Thank you, Mr. President, for chairing this important meeting.
As we gather here today to once again renew our commitment to the UN Global Counter-Terrorism Strategy, the incidents of terrorism this month alone – in Nigeria, Pakistan, Afghanistan, Iraq, Yemen, Somalia, Israel and other countries – remind us that no country is immune from the threat of terrorism and that no single country can address it on its own.
The United States’ support for the Strategy, and the collaborative and long-term strategic approach it embodies, is unwavering. This body’s adoption of the document almost six years ago marked the first time that all UN member states agreed on a common, comprehensive counterterrorism strategy.
In recent years, with the UN playing a central role, the international community has made important strides in the fight against violent extremism. Together, we have worked to disrupt terrorist financing; pass more effective counterterrorism laws; tighten border, aviation and maritime security; improve coordination; and raise awareness of the importance of the Strategy.
Over the past decade, more than 120,000 suspected terrorists have been arrested around the world, and more than 35,000 have been convicted. Just last week an Indonesian court sentenced Umar Patek to 20 years in prison for his role in several terrorist acts, including the twin nightclub bombings in Bali in 2002 that killed 202 people.
Despite this progress, the danger from terrorism remains urgent and undeniable. The core of al-Qaida that carried out the 9/11 attacks and other attacks around the world may be on the path to defeat, but the threat has become more geographically diffuse as groups associated with al-Qaida expand their operations. Terrorists now hold territory in Mali, Somalia, and Yemen, and they are carrying out frequent and destabilizing attacks in Nigeria and the Maghreb.
These developments, which underscore the resilience of terrorist networks and the violent ideology that underpins them, mean that we must redouble our collective efforts to combat terrorism and undermine the appeal of the extremists’ narrative.
However, we have a lot of work in front of us that we need to undertake together. The UN Strategy, with its emphasis on diminishing the economic, political, and social drivers of violent extremism that often fuel recruitment, and strengthening criminal justice and other civilian institutions to enable countries to deal with terrorist threats within a rule of law framework, offers the right policy framework to underpin our collective work.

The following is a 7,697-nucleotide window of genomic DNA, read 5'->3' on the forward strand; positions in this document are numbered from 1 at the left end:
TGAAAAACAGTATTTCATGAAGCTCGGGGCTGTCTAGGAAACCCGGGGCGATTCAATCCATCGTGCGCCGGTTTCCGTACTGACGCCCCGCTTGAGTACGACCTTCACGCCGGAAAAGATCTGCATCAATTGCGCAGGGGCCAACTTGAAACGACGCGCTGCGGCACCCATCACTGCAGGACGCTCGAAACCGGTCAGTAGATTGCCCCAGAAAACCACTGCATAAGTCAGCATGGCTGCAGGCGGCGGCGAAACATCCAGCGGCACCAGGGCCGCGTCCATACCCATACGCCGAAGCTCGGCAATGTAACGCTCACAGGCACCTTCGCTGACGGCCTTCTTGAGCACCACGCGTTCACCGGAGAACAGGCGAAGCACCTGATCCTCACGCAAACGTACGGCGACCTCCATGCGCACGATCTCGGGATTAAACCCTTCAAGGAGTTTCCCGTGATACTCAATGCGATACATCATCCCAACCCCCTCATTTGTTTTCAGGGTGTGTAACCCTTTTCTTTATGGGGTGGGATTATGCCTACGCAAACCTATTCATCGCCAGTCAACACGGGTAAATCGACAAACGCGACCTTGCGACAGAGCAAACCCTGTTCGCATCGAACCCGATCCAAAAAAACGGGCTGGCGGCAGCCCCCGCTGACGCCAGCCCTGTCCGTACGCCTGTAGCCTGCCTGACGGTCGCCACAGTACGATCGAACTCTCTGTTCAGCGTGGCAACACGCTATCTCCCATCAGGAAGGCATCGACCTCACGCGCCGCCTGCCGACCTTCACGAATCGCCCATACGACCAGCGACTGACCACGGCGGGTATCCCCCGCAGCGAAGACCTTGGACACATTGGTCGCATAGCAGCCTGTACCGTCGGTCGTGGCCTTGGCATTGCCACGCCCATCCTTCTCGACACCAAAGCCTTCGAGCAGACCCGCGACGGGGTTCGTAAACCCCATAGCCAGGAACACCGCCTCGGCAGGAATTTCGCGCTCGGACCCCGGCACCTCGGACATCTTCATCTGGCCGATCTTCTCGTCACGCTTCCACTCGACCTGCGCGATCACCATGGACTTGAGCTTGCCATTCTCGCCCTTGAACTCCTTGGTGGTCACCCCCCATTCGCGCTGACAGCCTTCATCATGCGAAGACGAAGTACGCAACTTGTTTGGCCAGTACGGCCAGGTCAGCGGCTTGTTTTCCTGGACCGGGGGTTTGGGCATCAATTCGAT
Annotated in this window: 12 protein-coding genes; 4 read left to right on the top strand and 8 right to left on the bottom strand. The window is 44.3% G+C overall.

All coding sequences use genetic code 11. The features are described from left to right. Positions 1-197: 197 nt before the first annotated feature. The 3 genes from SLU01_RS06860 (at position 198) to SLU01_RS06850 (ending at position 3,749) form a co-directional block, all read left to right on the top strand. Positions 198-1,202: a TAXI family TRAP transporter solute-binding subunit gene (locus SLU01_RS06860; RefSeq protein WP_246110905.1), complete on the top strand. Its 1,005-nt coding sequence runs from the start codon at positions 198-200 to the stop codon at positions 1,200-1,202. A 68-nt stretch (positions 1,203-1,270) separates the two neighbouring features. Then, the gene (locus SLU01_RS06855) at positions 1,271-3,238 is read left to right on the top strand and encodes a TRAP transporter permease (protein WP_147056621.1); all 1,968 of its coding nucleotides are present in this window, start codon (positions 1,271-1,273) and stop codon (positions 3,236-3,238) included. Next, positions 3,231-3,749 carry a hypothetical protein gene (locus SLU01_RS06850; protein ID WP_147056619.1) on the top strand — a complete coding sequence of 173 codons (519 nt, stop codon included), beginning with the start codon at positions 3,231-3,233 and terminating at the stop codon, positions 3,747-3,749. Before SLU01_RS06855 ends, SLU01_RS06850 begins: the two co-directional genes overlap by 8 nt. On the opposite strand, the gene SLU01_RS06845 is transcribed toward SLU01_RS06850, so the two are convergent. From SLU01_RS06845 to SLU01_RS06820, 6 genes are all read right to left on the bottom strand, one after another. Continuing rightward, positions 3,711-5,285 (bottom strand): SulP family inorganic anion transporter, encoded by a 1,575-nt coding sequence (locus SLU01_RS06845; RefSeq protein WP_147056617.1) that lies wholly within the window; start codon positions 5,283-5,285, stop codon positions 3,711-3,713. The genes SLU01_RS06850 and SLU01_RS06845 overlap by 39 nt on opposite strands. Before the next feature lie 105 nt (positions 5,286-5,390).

Since the General Assembly’s last review of the Strategy in September 2010, the United States has redoubled its efforts to support implementation around the globe. This includes supporting CTITF and its entities as they work with countries on issues like border security, terror finance, prosecutions, judicial cooperation, and victims, to provide them the tools to better implement the Strategy. We are particularly pleased to be able to provide funding to allow the UN to develop two innovative projects: one that will allow the UN for the first time to be able to deliver counterterrorism-related human rights training to law enforcement officials in key regions around the globe, and the other will allow the UN to work with prison officials to develop rule of law-based programs aimed at rehabilitating violent extremists. In addition to our direct support to the UN, the Global Counterterrorism Forum, which we are honored to Co-Chair, is mobilizing new resources and expertise to catalyze national and regional efforts to implement the Strategy.
We encourage the UN to build upon its contributions to the global counterterrorism effort. This includes the recent establishment of the UN Centre for Counterterrorism within the Counter-Terrorism Implementation Task Force, which will offer the CTITF additional resources to support member states’ efforts to implement the Strategy. With the continued expansion of the UN counterterrorism system, we are particularly pleased that the Secretary-General has proposed creating a UN Counterterrorism Coordinator to further unify the UN’s counterterrorism architecture.
The United States looks forward to working together in common cause, within the General Assembly, to operationalize this proposal in the months ahead and with the broader international community, to prevent and combat terrorism, wherever and in whatever form it occurs.
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